VARs Look to Energy Efficient Technologies For Green Data Centers

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Green data center solutions aren't translating to greenbacks for the channel just yet, but VARs are starting an increase in customer interest for more energy efficient technology.

Solution providers in the server space say they're receiving some requests for energy-efficient technology for data centers from vendors as well as end users, but the demand for low-power solutions isn’t yet as strong as the consistent need for added performance and competitive pricing.

Vendors, particularly the top microprocessor firms with low-power processors, have made a strong effort in recent years to deliver products that spend less energy, which lowers customers' electric bills (and total cost of ownership for data center products) while also benefiting the environment. Now many of their channel partners are getting into the act.

While performance and price remain the two primary criteria for server purchases, power efficiency has become a topic of conversation between solution providers and customers — although not all. Integrators and system builders who serve larger enterprises tend to be the ones having conversations with enterprise customers about reducing or maintaining power usage levels, while SMB-level customers are less interested. However, VARs say even those smaller businesses could see additional benefits from adopting energy-efficient server platforms besides reduced consumption.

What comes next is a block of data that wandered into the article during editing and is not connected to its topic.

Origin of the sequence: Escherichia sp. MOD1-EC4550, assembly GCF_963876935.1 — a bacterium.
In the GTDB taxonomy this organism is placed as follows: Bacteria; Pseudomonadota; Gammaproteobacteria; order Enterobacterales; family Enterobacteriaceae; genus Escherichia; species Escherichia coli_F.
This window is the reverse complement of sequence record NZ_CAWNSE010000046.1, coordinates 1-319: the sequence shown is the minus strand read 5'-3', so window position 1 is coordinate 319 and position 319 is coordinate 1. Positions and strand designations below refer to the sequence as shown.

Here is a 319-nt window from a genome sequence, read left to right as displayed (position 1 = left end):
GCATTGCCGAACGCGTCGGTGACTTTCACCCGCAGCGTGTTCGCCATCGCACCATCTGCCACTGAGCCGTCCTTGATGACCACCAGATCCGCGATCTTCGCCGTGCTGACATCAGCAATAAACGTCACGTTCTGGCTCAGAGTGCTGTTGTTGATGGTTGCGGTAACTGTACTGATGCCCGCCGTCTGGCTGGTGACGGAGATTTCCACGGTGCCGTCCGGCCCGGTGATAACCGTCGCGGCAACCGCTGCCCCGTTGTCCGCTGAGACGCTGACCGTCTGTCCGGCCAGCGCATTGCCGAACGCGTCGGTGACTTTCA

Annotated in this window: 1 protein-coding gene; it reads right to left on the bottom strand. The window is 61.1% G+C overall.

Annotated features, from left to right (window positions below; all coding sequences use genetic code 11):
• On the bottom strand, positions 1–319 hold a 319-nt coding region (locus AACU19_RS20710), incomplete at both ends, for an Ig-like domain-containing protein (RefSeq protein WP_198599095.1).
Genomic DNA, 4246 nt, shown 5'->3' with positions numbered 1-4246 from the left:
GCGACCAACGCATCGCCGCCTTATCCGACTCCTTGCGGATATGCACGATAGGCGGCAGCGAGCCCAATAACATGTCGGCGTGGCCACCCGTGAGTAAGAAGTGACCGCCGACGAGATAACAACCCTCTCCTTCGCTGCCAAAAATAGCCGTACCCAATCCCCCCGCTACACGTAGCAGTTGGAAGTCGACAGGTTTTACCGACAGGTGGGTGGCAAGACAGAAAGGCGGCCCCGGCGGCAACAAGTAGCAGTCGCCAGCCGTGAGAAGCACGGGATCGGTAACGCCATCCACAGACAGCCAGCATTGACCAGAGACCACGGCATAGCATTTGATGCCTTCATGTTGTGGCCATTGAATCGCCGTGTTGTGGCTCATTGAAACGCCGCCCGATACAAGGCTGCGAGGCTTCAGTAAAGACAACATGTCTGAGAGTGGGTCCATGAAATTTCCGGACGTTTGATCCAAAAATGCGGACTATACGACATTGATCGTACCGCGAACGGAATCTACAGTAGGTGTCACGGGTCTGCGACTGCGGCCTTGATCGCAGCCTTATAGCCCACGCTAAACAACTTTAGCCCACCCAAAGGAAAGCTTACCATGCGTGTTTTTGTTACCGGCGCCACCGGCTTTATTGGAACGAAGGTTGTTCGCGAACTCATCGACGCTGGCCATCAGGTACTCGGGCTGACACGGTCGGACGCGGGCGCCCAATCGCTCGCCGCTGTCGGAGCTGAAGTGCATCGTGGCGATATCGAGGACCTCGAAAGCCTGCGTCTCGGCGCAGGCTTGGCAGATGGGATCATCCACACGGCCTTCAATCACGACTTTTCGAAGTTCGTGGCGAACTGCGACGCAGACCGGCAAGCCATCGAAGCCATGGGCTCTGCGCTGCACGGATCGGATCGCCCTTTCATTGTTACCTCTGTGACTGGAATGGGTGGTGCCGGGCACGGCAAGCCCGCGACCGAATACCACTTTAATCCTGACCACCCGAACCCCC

CRN spoke to VARS in the server space who have received extensive requests for power-efficient solutions from end users. “Energy efficiency is and has been a major concern for all our server customers,” said Andrew Kretzer, director of sales and marketing at Bold Data Technology, a Fremont, Calif.-based system builder. “In fact, it has been quite common for us to include a power budget with our server quotations – especially when these machines are being deployed to data centers.”

Power-efficiency is also closely intertwined with cost-efficiency in the mind of many server partners. “Where performance per dollar used to be the normal metric, we are often now selling based on price or performance per watt,” said Kretzer. “Lower powered components can often pay for themselves in just a year’s time with the energy savings that are realized.”

Faced with growing customer demand for cost-effective data centers, system builders have had to balance performance requirements with energy concerns in their own data center system designs, including high-performance computing (HPC) clusters.

“Energy-efficiency is a major concern for many of our customers,” James Huang, product marketing manager at AMAX, a Fremont, Calif.-based system builder. “To help our customers to deploy more energy efficient servers in the data center, AMAX has introduced many power-saving computing solutions, including our ClusterMax Eco power-efficient clusters, designed specifically for the data center market."

NEXT: Vendors Push For Lower Power Consumption

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